Anyone who has lived on an oil palm or rubber plantation will tell you that snake encounters are as common as finding bugs in your rice jar (if you live in hot, humid countries anyway). One afternoon when I was about eleven, we heard our dogs barking frenziedly in the garden. Sometimes it meant they’d cornered a poor cat up a tree but more often than not, it meant they’d found a snake.
So my mother grabbed a flask of hot water (to stun) and a long rattan pole (to kill) and marched across the grass in her housecoat. My younger brother and I trailed her. No one else was home and our nearest neighbour was a kilometer away. We got to where the dogs were – an abandoned septic tank on the ground.
“Stand back!” my mother commanded.
Within seconds, an angry, hissing cobra slithered out. We watched transfixed (from a safe distance) as our mother flung hot water on it and trashed it with the pole. When it lay motionless, we inspected the bloody mess. It was quite a big one, roughly around 4 feet.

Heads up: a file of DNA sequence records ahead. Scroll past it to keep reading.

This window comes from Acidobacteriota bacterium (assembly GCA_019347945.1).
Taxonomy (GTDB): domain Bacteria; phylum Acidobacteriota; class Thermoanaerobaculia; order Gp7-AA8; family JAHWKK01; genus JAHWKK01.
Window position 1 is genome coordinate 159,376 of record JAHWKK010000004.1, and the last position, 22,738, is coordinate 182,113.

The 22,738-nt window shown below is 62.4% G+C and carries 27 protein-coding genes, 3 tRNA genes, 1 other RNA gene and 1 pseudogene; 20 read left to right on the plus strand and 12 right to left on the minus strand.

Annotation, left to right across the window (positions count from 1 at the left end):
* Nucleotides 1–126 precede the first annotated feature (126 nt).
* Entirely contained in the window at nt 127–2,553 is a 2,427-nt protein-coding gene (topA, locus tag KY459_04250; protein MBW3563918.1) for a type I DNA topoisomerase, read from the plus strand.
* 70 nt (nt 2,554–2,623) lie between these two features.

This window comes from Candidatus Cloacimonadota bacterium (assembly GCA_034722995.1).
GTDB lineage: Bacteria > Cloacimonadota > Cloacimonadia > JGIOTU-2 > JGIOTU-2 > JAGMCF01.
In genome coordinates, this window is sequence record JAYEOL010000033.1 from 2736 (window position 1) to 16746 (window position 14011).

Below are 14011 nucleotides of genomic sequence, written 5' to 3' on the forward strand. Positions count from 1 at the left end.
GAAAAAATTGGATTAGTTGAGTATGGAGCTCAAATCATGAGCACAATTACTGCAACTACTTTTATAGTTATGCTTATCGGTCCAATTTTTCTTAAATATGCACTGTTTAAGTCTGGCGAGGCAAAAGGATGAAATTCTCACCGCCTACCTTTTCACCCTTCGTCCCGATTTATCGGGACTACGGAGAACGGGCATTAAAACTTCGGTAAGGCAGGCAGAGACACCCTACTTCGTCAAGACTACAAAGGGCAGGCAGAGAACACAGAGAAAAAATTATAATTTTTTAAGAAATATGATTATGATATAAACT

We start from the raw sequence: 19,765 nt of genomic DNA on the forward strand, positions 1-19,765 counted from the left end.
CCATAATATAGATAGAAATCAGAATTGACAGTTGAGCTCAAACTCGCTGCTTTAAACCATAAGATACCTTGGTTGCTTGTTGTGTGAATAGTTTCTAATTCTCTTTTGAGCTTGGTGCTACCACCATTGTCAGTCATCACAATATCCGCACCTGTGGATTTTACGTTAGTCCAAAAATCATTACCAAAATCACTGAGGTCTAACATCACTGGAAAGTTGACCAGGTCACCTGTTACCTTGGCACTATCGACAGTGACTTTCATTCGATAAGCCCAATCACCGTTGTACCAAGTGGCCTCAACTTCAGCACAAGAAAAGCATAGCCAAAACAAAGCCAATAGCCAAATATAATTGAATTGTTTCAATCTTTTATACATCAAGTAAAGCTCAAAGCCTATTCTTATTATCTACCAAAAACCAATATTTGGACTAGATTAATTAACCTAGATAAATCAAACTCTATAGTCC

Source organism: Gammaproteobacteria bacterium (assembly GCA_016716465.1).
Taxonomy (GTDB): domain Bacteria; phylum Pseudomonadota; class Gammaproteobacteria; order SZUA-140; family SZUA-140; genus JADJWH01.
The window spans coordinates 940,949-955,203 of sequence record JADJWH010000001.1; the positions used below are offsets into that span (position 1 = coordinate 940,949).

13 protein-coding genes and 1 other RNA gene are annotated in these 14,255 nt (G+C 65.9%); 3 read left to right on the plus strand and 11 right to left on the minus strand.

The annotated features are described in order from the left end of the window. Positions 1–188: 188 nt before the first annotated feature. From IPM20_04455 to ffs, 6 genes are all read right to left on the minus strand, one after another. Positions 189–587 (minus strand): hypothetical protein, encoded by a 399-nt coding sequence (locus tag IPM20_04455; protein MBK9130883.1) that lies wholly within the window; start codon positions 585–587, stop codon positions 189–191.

But the dogs wouldn’t stop barking. Suddenly, like a flash of lightning a second cobra flew out of the hole in the ground (it’s mate we later found out). My mother let out a primal yell (think King Leonidas of 300: This is Sparta!!) as my brother and I lurched back. Then she whacked the shit out of that snake.
My mother stands at only five feet tall but that day she had the strength of a ten foot Goliath. She calls it mother’s instincts.